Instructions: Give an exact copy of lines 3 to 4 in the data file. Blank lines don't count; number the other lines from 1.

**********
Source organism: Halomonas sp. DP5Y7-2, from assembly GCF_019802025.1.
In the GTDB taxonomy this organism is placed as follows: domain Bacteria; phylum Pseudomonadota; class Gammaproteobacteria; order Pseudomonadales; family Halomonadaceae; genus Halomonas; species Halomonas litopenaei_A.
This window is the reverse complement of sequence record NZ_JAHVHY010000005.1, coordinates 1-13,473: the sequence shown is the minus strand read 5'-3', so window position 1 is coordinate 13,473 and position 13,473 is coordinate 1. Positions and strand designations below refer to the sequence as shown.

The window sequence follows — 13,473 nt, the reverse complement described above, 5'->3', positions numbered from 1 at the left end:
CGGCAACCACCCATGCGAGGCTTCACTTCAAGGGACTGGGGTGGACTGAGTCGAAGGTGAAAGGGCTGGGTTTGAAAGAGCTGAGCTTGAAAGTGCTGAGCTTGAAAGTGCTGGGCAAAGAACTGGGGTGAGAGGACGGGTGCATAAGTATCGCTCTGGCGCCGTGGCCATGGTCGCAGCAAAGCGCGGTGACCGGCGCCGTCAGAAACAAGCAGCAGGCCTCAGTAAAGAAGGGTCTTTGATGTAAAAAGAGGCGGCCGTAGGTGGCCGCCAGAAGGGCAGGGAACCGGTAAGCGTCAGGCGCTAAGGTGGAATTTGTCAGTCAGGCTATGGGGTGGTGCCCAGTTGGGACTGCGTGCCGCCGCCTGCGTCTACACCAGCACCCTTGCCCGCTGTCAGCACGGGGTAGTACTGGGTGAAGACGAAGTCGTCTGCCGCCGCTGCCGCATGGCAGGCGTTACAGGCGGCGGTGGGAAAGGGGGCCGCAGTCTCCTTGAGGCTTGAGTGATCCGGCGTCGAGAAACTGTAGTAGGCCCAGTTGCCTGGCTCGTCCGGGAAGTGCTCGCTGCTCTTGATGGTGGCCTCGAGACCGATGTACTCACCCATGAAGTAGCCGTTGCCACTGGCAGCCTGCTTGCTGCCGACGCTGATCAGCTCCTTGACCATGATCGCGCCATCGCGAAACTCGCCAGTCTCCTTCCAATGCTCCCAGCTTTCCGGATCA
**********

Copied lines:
This window is the reverse complement of sequence record NZ_JAHVHY010000005.1, coordinates 1-13,473: the sequence shown is the minus strand read 5'-3', so window position 1 is coordinate 13,473 and position 13,473 is coordinate 1. Positions and strand designations below refer to the sequence as shown.

The window sequence follows — 13,473 nt, the reverse complement described above, 5'->3', positions numbered from 1 at the left end: